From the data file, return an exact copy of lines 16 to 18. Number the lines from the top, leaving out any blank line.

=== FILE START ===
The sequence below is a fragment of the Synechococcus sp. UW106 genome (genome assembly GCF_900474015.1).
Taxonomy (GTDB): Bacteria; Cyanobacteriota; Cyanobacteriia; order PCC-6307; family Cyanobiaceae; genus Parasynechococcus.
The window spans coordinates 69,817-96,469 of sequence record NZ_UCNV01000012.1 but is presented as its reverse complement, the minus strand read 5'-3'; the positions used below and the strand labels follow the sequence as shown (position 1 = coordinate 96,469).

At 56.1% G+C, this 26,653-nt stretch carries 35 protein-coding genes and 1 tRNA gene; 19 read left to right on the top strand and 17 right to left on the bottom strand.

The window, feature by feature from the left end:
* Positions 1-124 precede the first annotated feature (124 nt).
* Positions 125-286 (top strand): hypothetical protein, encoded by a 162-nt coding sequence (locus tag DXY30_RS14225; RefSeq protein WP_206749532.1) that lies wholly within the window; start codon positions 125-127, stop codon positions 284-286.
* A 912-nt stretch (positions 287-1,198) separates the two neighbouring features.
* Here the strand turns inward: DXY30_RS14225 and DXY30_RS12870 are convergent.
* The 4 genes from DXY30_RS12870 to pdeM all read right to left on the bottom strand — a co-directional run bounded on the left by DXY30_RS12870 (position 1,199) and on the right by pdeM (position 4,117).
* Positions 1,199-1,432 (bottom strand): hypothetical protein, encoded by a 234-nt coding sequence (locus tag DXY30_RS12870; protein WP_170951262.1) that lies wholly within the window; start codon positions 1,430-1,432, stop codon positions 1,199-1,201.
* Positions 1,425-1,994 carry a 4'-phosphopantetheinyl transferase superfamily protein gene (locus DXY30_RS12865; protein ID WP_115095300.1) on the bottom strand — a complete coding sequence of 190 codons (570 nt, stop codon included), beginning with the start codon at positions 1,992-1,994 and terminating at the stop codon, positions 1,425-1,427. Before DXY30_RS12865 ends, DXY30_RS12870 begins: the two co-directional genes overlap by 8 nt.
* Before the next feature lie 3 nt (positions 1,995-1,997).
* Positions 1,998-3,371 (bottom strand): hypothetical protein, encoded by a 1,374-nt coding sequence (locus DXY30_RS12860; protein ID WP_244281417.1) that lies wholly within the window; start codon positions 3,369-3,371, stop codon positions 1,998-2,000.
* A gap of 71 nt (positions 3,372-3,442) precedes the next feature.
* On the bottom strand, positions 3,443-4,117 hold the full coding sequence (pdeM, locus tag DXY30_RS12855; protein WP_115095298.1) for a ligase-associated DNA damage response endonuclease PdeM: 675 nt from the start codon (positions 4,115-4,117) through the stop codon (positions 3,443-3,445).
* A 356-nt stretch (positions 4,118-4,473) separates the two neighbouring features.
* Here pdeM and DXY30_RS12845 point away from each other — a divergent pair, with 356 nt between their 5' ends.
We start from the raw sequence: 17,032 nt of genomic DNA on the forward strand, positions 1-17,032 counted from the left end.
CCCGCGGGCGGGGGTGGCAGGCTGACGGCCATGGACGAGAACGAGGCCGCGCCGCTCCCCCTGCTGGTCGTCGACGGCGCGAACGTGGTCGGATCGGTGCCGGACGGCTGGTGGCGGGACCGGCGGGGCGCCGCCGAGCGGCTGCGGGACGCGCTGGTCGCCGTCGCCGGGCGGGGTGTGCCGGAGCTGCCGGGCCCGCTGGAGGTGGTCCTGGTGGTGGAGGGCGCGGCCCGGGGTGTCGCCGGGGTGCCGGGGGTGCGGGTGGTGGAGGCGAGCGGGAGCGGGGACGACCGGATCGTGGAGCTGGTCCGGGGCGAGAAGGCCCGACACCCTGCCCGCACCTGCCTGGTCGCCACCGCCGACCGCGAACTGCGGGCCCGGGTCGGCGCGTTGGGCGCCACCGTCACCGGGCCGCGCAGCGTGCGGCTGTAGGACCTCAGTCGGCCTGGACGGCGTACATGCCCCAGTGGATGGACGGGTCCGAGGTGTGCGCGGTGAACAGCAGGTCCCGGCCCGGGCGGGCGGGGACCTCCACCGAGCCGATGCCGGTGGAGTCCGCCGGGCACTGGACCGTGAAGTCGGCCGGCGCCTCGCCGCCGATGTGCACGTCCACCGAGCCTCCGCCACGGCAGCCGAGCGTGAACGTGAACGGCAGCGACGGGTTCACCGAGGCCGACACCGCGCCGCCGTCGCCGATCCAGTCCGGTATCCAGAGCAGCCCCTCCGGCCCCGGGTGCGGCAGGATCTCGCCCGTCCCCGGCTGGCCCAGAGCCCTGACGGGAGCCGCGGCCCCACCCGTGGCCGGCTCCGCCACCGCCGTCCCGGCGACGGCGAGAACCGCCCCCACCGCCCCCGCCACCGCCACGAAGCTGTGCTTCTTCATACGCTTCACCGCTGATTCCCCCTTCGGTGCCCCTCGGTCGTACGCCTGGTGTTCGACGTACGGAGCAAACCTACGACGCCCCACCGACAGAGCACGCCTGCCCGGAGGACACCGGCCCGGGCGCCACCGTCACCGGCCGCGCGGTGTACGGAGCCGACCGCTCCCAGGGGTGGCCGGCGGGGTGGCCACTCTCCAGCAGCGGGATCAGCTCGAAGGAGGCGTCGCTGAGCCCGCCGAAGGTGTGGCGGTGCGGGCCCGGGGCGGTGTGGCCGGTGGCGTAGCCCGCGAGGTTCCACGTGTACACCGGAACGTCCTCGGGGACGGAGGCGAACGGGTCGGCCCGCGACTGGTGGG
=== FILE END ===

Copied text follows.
* On the bottom strand, positions 3,443-4,117 hold the full coding sequence (pdeM, locus tag DXY30_RS12855; protein WP_115095298.1) for a ligase-associated DNA damage response endonuclease PdeM: 675 nt from the start codon (positions 4,115-4,117) through the stop codon (positions 3,443-3,445).
* A 356-nt stretch (positions 4,118-4,473) separates the two neighbouring features.
* Here pdeM and DXY30_RS12845 point away from each other — a divergent pair, with 356 nt between their 5' ends.